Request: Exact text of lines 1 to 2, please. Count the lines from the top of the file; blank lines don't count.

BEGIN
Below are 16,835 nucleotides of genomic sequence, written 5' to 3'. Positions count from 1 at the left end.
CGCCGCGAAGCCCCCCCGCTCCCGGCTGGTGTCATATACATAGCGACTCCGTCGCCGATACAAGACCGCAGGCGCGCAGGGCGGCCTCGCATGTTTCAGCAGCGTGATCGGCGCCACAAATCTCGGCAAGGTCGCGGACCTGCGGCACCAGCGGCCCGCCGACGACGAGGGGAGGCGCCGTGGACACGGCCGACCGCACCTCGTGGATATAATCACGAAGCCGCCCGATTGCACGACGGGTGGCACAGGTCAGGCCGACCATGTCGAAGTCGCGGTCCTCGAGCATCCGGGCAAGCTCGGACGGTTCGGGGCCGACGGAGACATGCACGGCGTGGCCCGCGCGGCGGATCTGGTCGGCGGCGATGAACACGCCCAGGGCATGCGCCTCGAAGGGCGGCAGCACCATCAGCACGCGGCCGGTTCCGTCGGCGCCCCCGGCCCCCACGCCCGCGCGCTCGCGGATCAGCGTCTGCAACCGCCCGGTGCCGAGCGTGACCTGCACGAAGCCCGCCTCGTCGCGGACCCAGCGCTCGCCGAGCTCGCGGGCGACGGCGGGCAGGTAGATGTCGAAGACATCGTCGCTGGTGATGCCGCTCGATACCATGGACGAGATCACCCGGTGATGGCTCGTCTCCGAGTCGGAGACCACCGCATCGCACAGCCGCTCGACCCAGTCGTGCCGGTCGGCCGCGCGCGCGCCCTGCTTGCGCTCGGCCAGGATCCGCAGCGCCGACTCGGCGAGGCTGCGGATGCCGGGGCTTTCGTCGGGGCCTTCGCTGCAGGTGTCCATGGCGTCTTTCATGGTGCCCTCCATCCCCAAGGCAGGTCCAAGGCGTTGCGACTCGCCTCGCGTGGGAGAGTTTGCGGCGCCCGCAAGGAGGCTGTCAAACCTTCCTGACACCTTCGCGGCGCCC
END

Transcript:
Below are 16,835 nucleotides of genomic sequence, written 5' to 3'. Positions count from 1 at the left end.
CGCCGCGAAGCCCCCCCGCTCCCGGCTGGTGTCATATACATAGCGACTCCGTCGCCGATACAAGACCGCAGGCGCGCAGGGCGGCCTCGCATGTTTCAGCAGCGTGATCGGCGCCACAAATCTCGGCAAGGTCGCGGACCTGCGGCACCAGCGGCCCGCCGACGACGAGGGGAGGCGCCGTGGACACGGCCGACCGCACCTCGTGGATATAATCACGAAGCCGCCCGATTGCACGACGGGTGGCACAGGTCAGGCCGACCATGTCGAAGTCGCGGTCCTCGAGCATCCGGGCAAGCTCGGACGGTTCGGGGCCGACGGAGACATGCACGGCGTGGCCCGCGCGGCGGATCTGGTCGGCGGCGATGAACACGCCCAGGGCATGCGCCTCGAAGGGCGGCAGCACCATCAGCACGCGGCCGGTTCCGTCGGCGCCCCCGGCCCCCACGCCCGCGCGCTCGCGGATCAGCGTCTGCAACCGCCCGGTGCCGAGCGTGACCTGCACGAAGCCCGCCTCGTCGCGGACCCAGCGCTCGCCGAGCTCGCGGGCGACGGCGGGCAGGTAGATGTCGAAGACATCGTCGCTGGTGATGCCGCTCGATACCATGGACGAGATCACCCGGTGATGGCTCGTCTCCGAGTCGGAGACCACCGCATCGCACAGCCGCTCGACCCAGTCGTGCCGGTCGGCCGCGCGCGCGCCCTGCTTGCGCTCGGCCAGGATCCGCAGCGCCGACTCGGCGAGGCTGCGGATGCCGGGGCTTTCGTCGGGGCCTTCGCTGCAGGTGTCCATGGCGTCTTTCATGGTGCCCTCCATCCCCAAGGCAGGTCCAAGGCGTTGCGACTCGCCTCGCGTGGGAGAGTTTGCGGCGCCCGCAAGGAGGCTGTCAAACCTTCCTGACACCTTCGCGGCGCCC